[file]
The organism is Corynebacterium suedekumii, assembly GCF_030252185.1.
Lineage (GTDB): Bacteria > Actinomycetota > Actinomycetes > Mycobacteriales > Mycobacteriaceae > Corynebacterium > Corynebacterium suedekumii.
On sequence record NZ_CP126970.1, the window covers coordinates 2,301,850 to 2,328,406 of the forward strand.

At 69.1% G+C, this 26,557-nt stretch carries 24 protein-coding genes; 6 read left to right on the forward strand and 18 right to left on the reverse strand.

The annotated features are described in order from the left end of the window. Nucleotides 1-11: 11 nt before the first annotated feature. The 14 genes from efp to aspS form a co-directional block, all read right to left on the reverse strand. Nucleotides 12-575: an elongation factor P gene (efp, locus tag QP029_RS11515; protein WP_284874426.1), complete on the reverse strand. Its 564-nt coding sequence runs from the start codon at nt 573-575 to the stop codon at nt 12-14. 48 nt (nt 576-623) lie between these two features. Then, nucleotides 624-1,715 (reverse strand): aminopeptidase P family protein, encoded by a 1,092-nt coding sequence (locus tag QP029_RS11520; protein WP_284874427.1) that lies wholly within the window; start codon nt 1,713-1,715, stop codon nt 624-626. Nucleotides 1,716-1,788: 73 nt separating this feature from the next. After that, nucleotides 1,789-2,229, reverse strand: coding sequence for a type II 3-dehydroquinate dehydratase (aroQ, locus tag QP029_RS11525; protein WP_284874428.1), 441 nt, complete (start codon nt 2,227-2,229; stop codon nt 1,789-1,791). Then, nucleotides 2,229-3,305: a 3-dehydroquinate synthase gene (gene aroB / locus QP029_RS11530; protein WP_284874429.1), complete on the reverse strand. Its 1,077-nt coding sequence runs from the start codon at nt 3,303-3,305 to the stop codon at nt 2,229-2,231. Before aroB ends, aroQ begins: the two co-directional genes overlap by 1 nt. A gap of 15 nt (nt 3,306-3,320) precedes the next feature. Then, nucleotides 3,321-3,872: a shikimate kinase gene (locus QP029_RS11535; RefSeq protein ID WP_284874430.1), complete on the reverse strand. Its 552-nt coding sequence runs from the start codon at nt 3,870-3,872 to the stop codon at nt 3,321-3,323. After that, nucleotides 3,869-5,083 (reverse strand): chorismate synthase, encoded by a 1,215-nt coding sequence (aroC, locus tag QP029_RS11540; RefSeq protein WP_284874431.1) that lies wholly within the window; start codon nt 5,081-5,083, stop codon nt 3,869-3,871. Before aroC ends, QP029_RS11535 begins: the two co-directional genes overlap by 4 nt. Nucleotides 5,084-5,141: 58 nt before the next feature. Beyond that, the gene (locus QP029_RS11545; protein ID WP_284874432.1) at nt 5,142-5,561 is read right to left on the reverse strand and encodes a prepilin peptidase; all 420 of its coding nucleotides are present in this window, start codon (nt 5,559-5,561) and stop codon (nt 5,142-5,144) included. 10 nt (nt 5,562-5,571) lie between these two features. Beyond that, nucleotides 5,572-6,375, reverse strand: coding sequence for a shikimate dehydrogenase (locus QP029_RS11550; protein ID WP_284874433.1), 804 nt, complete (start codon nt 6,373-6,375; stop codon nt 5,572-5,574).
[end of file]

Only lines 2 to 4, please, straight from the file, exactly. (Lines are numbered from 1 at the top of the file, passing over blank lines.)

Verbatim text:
Lineage (GTDB): Bacteria > Actinomycetota > Actinomycetes > Mycobacteriales > Mycobacteriaceae > Corynebacterium > Corynebacterium suedekumii.
On sequence record NZ_CP126970.1, the window covers coordinates 2,301,850 to 2,328,406 of the forward strand.

At 69.1% G+C, this 26,557-nt stretch carries 24 protein-coding genes; 6 read left to right on the forward strand and 18 right to left on the reverse strand.